Remember, you have your objectives (produce campaigns that perform) and they have theirs (to keep the organization out of trouble). 

When it comes to RSA campaigns, do yourself a favor and educate the legal, compliance, and branding teams on:

  • The high-level mechanics
  • Benefits
  • Drawbacks
  • Control mechanisms available
  • How it affects their approval process

Lesson 17: Don’t mistake automate for set and forget

To use an automotive analogy, think of automation capabilities more like “park assist” than “full self driving.” 

For example, you set up a campaign to “Bid to Position 2” and then just let it run without giving it a second thought. In the meantime, a new competitor enters the market and showing up in position 2 starts costing you a lot more. Now you’re running into budget limitations. 

Use automation to do the heavy lifting and automate the mundane tasks (Lesson #11), but ignore a campaign once it’s set up.

Lesson 18: You know your business better than the algorithm

This is related to lesson #5 and cannot be overstated.

For example, you may see a recommendation to reach additional customers at a similar cost per conversion in a remarketing campaign. Take a close look at the audiences being recommended as you can quickly see a lot of inflated metrics – especially in remarketing. 

You have the knowledge of the business far better than any algorithm possibly could. Use that knowledge to guide the machine and ensure it stays pointed in the right direction.

Lesson 19: The juice may not be worth the squeeze in some accounts

By “some accounts,” I’m mostly referring to low-budget campaigns.

Machine learning needs data and so many smaller accounts don’t have enough activity to generate it.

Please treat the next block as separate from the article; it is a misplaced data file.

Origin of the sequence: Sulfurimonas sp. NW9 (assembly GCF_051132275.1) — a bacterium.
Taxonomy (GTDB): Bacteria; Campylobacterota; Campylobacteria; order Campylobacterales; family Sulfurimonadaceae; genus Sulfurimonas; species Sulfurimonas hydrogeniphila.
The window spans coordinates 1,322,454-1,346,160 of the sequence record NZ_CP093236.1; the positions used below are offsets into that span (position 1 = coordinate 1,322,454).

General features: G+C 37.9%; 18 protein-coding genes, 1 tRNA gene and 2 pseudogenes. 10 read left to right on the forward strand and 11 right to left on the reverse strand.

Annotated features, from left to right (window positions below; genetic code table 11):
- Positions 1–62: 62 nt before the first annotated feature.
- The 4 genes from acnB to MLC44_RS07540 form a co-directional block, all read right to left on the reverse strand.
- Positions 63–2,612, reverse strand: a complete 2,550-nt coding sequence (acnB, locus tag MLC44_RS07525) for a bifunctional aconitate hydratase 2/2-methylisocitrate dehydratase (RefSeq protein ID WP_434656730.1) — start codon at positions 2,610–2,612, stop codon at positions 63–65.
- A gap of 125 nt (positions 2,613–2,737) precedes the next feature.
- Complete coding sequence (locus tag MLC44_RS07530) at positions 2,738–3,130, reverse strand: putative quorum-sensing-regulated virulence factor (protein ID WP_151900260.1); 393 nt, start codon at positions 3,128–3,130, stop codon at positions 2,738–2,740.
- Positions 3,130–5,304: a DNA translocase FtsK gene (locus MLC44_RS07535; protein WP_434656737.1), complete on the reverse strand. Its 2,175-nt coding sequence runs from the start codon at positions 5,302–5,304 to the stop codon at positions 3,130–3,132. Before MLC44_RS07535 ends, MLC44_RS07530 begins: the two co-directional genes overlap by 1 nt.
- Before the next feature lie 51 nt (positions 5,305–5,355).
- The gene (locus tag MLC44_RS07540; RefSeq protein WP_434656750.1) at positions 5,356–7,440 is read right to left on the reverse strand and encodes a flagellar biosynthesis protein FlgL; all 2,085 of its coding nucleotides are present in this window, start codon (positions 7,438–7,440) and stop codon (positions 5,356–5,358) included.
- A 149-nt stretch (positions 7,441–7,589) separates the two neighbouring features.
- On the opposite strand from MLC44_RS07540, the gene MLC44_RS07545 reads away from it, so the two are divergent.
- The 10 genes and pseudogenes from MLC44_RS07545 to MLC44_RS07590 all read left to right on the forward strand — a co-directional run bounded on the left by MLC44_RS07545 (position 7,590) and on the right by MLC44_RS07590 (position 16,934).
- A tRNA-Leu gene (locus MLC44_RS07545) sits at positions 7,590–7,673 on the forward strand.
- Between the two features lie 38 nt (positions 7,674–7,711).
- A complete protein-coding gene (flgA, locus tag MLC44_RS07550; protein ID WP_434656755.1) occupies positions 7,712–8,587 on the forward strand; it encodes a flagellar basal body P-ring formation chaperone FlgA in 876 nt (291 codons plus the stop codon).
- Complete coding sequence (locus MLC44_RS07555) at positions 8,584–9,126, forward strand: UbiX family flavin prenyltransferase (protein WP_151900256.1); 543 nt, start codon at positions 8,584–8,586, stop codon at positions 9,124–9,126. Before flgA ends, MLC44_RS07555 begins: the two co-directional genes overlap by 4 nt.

For those accounts, just keep it as manual as you can.

Lesson 20: See what your peers are doing

Speak with one of your industry peers, and you’ll quickly find someone who understands your daily challenges and may have found ways to mitigate them.

Attend conferences and network with people attending the PPC track. Sign up for PPC webinars where tactical campaign management is discussed.

Participate (or just lurk) in social media discussions and groups specific to PPC management.  

Lesson 21: Strategic PPC marketers will be valuable

Many of the mundane tasks (Lesson #11) can be automated now, thus eliminating the need for a person to spend hours on end performing them. That’s a good thing – no one really enjoyed doing most of those things anyway. 

As more “tasks” continue toward the path of automation, marketers only skilled at the mundane work will become less needed. 

On the flipside, this presents a prime opportunity for strategic marketers to become more valuable. Think about it – the “machine” doing the heavy lifting needs guidance, direction and course corrective action when necessary.

That requires the marketer to:

  • Have a thorough understanding of business objectives in relation to key campaign metrics.
  • Guide the organization’s stakeholders setting overall business strategy on what’s possible with PPC.
  • See how the tactical capabilities to manage a campaign can further a specific business objective.

The post 21 PPC lessons learned in the age of machine learning automation appeared first on Search Engine Land.